Global waste generation with projected increase (Joseph Stromberg, 2013)

This isn’t good. We’re already seeing very real and devastating examples of the environmental impact of our throw-away society. Ever heard of “The Great Pacific Garbage Patch”? It’s not an urban legend. Google it.

There are, obviously, a boatload of reasons why society has evolved into such a remarkable waste producing machine. Whether its food, housing, energy or consumer products, we are taking more from the planet than we ever have before, and there’s more of us doing it. Most of us eat more, use more, buy more and have more than we need. And we throw more of it in the garbage. A lot more. But why?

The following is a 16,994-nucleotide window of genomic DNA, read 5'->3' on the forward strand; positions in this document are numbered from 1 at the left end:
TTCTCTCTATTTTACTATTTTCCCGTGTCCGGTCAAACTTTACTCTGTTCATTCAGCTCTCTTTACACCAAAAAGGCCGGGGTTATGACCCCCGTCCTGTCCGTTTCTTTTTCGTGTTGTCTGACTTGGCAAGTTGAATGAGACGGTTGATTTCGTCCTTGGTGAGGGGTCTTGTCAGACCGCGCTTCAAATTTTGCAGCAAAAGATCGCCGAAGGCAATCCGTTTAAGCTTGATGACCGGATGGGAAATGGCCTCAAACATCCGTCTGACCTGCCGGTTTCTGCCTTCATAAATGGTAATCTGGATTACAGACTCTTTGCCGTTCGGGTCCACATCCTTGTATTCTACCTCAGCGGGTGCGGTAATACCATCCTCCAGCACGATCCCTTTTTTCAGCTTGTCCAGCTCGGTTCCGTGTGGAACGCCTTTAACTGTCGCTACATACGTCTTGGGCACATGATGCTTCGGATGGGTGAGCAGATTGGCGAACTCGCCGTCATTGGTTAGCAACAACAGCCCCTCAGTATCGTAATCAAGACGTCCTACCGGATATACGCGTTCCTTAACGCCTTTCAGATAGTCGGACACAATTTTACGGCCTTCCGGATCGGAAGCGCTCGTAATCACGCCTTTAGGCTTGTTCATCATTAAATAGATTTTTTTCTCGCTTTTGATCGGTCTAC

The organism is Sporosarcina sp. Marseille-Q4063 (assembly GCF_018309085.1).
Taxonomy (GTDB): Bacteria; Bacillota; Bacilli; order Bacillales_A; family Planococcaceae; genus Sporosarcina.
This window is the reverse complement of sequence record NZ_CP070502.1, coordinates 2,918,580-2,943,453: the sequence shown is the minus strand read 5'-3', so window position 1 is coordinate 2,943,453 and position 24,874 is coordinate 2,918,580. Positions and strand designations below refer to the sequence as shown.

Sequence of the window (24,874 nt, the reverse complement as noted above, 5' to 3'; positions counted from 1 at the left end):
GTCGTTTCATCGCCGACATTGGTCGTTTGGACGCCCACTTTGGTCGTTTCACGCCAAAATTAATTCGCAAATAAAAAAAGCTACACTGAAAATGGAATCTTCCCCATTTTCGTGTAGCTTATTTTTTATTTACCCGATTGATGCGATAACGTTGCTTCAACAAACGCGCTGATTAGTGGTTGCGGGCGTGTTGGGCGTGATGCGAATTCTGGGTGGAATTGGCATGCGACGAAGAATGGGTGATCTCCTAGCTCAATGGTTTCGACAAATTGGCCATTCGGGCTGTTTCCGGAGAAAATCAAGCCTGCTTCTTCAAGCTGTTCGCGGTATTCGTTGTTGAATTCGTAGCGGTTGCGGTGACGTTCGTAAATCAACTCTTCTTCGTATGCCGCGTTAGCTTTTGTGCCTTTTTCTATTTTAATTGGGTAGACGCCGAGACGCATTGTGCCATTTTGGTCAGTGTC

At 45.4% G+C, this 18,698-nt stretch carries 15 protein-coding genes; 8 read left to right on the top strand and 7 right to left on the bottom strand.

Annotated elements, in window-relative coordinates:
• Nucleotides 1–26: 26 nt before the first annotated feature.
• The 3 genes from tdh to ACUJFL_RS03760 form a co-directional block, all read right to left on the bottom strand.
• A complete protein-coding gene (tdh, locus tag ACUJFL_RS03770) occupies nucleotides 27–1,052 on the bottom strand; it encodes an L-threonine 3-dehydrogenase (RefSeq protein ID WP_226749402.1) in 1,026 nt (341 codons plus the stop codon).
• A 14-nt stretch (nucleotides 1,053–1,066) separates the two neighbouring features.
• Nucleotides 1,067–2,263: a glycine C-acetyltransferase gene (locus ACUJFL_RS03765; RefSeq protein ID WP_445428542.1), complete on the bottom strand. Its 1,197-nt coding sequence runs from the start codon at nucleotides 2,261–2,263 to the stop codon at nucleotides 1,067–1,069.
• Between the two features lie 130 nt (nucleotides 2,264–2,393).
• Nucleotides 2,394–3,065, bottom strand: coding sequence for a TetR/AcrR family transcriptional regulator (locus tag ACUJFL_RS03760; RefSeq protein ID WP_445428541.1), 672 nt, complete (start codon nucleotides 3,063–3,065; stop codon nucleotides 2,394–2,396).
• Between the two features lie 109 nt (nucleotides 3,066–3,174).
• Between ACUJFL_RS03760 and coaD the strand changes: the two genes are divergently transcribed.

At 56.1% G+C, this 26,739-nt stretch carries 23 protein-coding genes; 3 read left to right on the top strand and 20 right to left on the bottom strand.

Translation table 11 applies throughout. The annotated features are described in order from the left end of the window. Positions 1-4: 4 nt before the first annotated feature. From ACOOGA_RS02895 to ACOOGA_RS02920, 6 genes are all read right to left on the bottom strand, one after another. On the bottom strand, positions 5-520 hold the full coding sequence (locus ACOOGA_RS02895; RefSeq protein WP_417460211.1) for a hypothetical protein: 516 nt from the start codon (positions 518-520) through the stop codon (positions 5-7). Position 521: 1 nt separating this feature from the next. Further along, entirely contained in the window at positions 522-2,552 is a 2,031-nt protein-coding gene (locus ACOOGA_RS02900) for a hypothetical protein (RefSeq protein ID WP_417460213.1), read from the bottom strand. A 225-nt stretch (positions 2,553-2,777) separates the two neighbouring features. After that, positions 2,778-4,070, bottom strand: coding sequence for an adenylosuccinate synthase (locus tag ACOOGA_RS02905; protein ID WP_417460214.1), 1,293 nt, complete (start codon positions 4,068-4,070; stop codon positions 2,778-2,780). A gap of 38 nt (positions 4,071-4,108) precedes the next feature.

Because, on average, we can.

Take, for example, this scenario. In 1977, the average annual income per capita (US) was $5,785.00 ($20,256.00 2013 CPI-U-RS adjusted dollars). In 2013, the average annual income per capita was $28,829.00. The Apple II (one of the first mass produced microcomputers) came out in 1977, and could be purchased for an average of $1950.00 (depending on memory) with a base price of $1298.00. That means for the average person to buy the average Apple II computer in 1977, they would need to shell out a whopping 33.7% of their annual income. For the purposes of this scenario, and understanding that this is an oversimplified example for argument sake, I’ll stick with Apple; the average price of a MacBook in 2013 was $1,286.00. So, for the average person to buy the average Apple computer in 2013, they would need to spend just 4% of their annual income.

1977 Apple II Computer, available for just 33.7%  of your annual income in 1977